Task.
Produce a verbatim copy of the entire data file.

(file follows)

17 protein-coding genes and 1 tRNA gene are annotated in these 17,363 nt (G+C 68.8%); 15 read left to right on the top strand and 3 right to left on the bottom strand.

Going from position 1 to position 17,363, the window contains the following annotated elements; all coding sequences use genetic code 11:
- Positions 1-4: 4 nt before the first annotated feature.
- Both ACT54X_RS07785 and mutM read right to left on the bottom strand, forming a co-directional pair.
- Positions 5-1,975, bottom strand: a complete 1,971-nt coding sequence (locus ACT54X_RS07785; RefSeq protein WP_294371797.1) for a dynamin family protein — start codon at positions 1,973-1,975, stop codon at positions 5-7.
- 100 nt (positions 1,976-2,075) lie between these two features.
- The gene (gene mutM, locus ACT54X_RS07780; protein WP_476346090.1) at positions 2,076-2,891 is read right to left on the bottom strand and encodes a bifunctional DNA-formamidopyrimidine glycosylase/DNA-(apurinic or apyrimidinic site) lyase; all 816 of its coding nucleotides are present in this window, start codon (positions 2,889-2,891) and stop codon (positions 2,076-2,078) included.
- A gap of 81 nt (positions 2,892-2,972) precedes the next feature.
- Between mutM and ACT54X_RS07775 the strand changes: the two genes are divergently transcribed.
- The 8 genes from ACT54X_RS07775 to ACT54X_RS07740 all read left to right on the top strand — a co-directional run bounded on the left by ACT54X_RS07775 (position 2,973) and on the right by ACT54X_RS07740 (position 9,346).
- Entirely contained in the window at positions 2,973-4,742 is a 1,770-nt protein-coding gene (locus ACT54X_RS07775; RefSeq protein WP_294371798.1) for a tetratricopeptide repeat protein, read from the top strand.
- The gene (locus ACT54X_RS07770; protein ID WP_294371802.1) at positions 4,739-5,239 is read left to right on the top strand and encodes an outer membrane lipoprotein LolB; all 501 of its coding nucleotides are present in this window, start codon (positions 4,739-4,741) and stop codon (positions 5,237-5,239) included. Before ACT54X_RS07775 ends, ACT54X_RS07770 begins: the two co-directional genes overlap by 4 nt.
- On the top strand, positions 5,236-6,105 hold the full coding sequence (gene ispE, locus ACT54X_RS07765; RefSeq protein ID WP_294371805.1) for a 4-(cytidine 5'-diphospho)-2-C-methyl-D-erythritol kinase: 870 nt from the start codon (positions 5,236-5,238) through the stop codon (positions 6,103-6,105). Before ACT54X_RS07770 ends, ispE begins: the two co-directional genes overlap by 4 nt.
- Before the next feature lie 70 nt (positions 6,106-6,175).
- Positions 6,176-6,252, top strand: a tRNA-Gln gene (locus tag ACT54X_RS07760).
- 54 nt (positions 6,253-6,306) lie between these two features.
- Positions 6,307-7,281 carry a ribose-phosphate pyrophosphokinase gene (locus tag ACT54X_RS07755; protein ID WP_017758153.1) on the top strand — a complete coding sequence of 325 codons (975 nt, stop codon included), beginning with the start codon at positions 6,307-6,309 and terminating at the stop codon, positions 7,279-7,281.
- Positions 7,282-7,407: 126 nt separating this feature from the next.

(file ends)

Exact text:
17 protein-coding genes and 1 tRNA gene are annotated in these 17,363 nt (G+C 68.8%); 15 read left to right on the top strand and 3 right to left on the bottom strand.

Going from position 1 to position 17,363, the window contains the following annotated elements; all coding sequences use genetic code 11:
- Positions 1-4: 4 nt before the first annotated feature.
- Both ACT54X_RS07785 and mutM read right to left on the bottom strand, forming a co-directional pair.
- Positions 5-1,975, bottom strand: a complete 1,971-nt coding sequence (locus ACT54X_RS07785; RefSeq protein WP_294371797.1) for a dynamin family protein — start codon at positions 1,973-1,975, stop codon at positions 5-7.
- 100 nt (positions 1,976-2,075) lie between these two features.
- The gene (gene mutM, locus ACT54X_RS07780; protein WP_476346090.1) at positions 2,076-2,891 is read right to left on the bottom strand and encodes a bifunctional DNA-formamidopyrimidine glycosylase/DNA-(apurinic or apyrimidinic site) lyase; all 816 of its coding nucleotides are present in this window, start codon (positions 2,889-2,891) and stop codon (positions 2,076-2,078) included.
- A gap of 81 nt (positions 2,892-2,972) precedes the next feature.
- Between mutM and ACT54X_RS07775 the strand changes: the two genes are divergently transcribed.
- The 8 genes from ACT54X_RS07775 to ACT54X_RS07740 all read left to right on the top strand — a co-directional run bounded on the left by ACT54X_RS07775 (position 2,973) and on the right by ACT54X_RS07740 (position 9,346).
- Entirely contained in the window at positions 2,973-4,742 is a 1,770-nt protein-coding gene (locus ACT54X_RS07775; RefSeq protein WP_294371798.1) for a tetratricopeptide repeat protein, read from the top strand.
- The gene (locus ACT54X_RS07770; protein ID WP_294371802.1) at positions 4,739-5,239 is read left to right on the top strand and encodes an outer membrane lipoprotein LolB; all 501 of its coding nucleotides are present in this window, start codon (positions 4,739-4,741) and stop codon (positions 5,237-5,239) included. Before ACT54X_RS07775 ends, ACT54X_RS07770 begins: the two co-directional genes overlap by 4 nt.
- On the top strand, positions 5,236-6,105 hold the full coding sequence (gene ispE, locus ACT54X_RS07765; RefSeq protein ID WP_294371805.1) for a 4-(cytidine 5'-diphospho)-2-C-methyl-D-erythritol kinase: 870 nt from the start codon (positions 5,236-5,238) through the stop codon (positions 6,103-6,105). Before ACT54X_RS07770 ends, ispE begins: the two co-directional genes overlap by 4 nt.
- Before the next feature lie 70 nt (positions 6,106-6,175).
- Positions 6,176-6,252, top strand: a tRNA-Gln gene (locus tag ACT54X_RS07760).
- 54 nt (positions 6,253-6,306) lie between these two features.
- Positions 6,307-7,281 carry a ribose-phosphate pyrophosphokinase gene (locus tag ACT54X_RS07755; protein ID WP_017758153.1) on the top strand — a complete coding sequence of 325 codons (975 nt, stop codon included), beginning with the start codon at positions 6,307-6,309 and terminating at the stop codon, positions 7,279-7,281.
- Positions 7,282-7,407: 126 nt separating this feature from the next.